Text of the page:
King County WA 65.5%
Philly   PA 63%
LA   County     62%

Cook   IL  55.5%
Cuyahoga OH 53.7%
Hennepin MN 53%
Wayne ,   MI 46.5
Lake     OH 44.3%    (my home county)



Fulton GA 21.5%
Shelby TN 6%
Dallas TX  4.5%
Montgomery   AL 4.5%
Harris TX  3.5%            (wowzers!)
Jackson MS 3%

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Benj
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« Reply #7 on: January 21, 2013, 06:26:19 pm »

Shelby TN 6%
Dallas TX  4.5%
Montgomery   AL 4.5%
Harris TX  3.5%            (wowzers!)
Jackson MS 3%

You have to be making some bad assumptions to get these numbers. There are precincts in most of these counties that are all but 100% white, and they don't vote 95% Republican. 80% Republican, sure, but not 95%. In Harris and Shelby (and maybe in Dallas?), there are even a few heavily white precincts that voted for Obama. 20-25% seems like the lowest possible white-for-Obama percent in urban counties (then down to more like 10% in some rural counties in the South).
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Sbane
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« Reply #8 on: January 21, 2013, 06:52:00 pm »
« Edited: January 21, 2013, 06:55:42 pm by Sbane »

What assumptions were you making about Hispanic turnout, Goldenboy? Also Asian turnout?
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Ty440
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« Reply #9 on: January 21, 2013, 07:06:05 pm »
« Edited: January 21, 2013, 07:19:59 pm by ¡Cuatro años más! »

Shelby TN 6%
Dallas TX  4.5%
Montgomery   AL 4.5%
Harris TX  3.5%            (wowzers!)
Jackson MS 3%

You have to be making some bad assumptions to get these numbers. There are precincts in most of these counties that are all but 100% white, and they don't vote 95% Republican. 80% Republican, sure, but not 95%. In Harris and Shelby (and maybe in Dallas?), there are even a few heavily white precincts that voted for Obama. 20-25% seems like the lowest possible white-for-Obama percent in urban counties (then down to more like 10% in some rural counties in the South).

Yea my math may off in some of these places , I was looking at the non-Hispanic white  population in a given county and comparing it to Romney's   vote total

Example:
Shelby County, Tennessee: White persons not Hispanic,  38.6%   

Romney's percent in Shelby 36.55%

Clearly he got basically  a very tiny amount  votes from blacks in Shelby and very  few from other minorities.

Virtually all his votes came from that 39% that were  white-non-Hispanic.

Now Texas and other heavily Hispanic places are tough because it's hard to figure the turnout because of non-citizenship and Texas Hispanics are more conservative than others.


Another easy one:

 Montgomery County AL 

Non-Hispanic white         38.3%
Willard Mitt Romney        37.5%
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Ty440
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« Reply #10 on: January 21, 2013, 07:10:10 pm »
« Edited: January 21, 2013, 07:13:32 pm by ¡Cuatro años más! »

What assumptions were you making about Hispanic turnout, Goldenboy? Also Asian turnout?


I looked at the state exit polls for a given county in that state, and for the states that had none I used the national exit poll.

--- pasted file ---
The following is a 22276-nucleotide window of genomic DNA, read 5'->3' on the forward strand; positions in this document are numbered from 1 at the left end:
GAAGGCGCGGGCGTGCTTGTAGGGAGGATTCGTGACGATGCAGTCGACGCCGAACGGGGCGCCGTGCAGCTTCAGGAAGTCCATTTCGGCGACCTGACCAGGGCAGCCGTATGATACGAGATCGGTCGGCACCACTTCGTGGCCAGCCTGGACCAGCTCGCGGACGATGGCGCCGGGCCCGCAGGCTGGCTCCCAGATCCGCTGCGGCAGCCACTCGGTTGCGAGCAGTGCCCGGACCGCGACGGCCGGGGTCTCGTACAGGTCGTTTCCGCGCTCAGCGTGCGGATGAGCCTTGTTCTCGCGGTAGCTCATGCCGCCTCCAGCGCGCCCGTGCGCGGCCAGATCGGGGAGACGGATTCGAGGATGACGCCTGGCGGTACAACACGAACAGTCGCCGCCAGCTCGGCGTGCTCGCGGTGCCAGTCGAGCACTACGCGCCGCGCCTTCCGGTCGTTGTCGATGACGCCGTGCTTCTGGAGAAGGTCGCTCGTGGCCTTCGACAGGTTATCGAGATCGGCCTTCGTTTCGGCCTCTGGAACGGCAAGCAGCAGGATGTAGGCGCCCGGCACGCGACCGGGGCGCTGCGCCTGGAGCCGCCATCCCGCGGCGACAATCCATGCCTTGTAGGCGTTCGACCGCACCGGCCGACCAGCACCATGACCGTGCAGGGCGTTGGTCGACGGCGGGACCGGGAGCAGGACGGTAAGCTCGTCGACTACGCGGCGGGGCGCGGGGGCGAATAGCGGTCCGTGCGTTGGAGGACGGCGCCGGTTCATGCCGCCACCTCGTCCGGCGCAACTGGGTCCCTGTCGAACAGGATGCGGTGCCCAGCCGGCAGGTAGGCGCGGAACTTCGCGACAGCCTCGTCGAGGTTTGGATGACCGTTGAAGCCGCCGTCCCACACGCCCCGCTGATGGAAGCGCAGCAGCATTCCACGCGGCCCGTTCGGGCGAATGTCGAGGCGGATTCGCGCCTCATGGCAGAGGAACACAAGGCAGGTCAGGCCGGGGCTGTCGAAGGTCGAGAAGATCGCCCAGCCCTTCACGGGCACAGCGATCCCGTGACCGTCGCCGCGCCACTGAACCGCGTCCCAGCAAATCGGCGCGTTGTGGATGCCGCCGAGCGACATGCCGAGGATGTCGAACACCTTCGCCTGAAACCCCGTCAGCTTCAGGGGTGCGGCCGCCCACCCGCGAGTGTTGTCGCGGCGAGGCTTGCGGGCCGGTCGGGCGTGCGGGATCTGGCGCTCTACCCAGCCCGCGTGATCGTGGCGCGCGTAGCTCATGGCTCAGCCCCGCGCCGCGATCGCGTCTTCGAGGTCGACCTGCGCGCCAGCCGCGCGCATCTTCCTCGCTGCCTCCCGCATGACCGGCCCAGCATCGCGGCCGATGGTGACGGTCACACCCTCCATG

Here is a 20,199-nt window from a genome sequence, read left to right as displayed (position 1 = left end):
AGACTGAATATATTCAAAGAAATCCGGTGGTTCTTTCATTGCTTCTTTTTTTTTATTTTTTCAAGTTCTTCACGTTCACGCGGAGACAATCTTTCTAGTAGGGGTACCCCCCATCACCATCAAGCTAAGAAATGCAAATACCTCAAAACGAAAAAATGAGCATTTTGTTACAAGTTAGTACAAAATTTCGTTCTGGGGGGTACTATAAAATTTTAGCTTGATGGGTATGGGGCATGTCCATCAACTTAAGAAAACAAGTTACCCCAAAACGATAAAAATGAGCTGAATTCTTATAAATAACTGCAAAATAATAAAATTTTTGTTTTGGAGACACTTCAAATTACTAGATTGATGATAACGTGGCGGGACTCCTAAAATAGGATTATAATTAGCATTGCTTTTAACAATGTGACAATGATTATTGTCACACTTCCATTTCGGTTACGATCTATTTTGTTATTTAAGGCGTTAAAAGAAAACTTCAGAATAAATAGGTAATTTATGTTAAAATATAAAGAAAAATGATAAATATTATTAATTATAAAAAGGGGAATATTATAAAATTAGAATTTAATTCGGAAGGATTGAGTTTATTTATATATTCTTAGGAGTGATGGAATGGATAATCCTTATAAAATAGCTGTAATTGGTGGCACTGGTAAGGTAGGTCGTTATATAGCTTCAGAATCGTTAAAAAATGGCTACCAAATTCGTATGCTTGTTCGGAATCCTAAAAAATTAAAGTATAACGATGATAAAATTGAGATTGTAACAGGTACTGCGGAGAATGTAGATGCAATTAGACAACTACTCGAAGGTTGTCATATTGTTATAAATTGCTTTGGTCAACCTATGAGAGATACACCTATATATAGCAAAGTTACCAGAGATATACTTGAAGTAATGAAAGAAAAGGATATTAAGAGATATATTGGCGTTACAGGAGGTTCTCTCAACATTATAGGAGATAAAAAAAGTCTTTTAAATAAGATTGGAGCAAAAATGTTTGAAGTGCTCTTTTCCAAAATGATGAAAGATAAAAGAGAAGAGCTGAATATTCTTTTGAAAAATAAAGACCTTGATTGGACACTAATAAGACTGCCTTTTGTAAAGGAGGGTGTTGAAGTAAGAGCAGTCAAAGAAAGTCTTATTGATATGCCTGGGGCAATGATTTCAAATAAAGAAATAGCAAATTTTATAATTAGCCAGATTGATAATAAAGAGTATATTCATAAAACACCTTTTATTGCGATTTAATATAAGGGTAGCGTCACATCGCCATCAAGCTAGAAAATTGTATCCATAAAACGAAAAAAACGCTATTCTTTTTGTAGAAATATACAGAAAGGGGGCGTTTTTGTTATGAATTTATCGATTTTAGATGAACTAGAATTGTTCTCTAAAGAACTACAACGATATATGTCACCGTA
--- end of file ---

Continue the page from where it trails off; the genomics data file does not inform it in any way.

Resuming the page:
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Sbane
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« Reply #11 on: January 21, 2013, 07:13:32 pm »

No, I mean what % of the electorate did you think was Hispanic in Harris County, for example?
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Ty440
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« Reply #12 on: January 21, 2013, 07:24:46 pm »
« Edited: January 21, 2013, 07:43:52 pm by ¡Cuatro años más! »

No, I mean what % of the electorate did you think was Hispanic in Harris County, for example?

Census  says  they are 41.4% of the Population

I had them around 32%. of the electorate.

Does anyone else want to take a crack at Harris County TX?

2010 Census results.

Black                                        19.3%
Asian/mixed race/all others      6.6%
Hispanic or Latino                    41.4%
White Non-Hispanic                 32.7%





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freepcrusher
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« Reply #13 on: January 22, 2013, 12:00:21 am »
« Edited: January 22, 2013, 12:25:36 am by freepcrusher »

 Here is my approximation about what the white vote was in these counties in 2008. Obviously it's not from 2012 but it should be useful in determining the 2012 numbers.

New York, NY 81.1% Obama
Alameda, CA 76.1% Obama
King, WA 71.2% Obama
Los Angeles, CA 67.6% Obama
Santa Clara, CA 67.4% Obama
Philadelphia, PA 62.7% Obama
Middlesex, MA 61.7% Obama
Contra Costa, CA 61.2% Obama
Cook, IL 60.3% Obama
Hennepin, MN 60% Obama
Dade, FL 59.5% Obama
Bronx, NY 57.4% Obama
Wayne, MI 56% Obama
Palm Beach, FL 55.9% Obama
Cuyahoga, OH 55.3% Obama
Travis, TX 55.3% Obama
Broward, FL 53.6% Obama
Fairfax, VA 53.3% Obama
Franklin, OH 51.7% Obama
Allegheny, PA 51.4% Obama
Oakland, MI 50.7% Obama
Sacramento, CA 50.1% Obama
Kings, NY 50.1% Obama
San Diego, CA 50.4% McCain
Suffolk, NY 51.7% McCain
Salt Lake, UT 52.1% McCain
Nassau, NY 53.4% McCain
Orange, FL 55.3% McCain
Riverside, CA 56.1% McCain
Clark, NV 56.6% McCain
Orange, CA 56.6% McCain
Queens, NY 57.3% McCain
Hillsborough, FL 60.1% McCain
Maricopa, AZ 60.9% McCain
San Bernardino, CA 61.3% McCain
Dallas, TX 61.4% McCain
Bexar, TX 68.8% McCain
Tarrant, TX 70.3% McCain
Harris, TX 72.2% McCain
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memphis
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« Reply #14 on: January 22, 2013, 01:55:49 pm »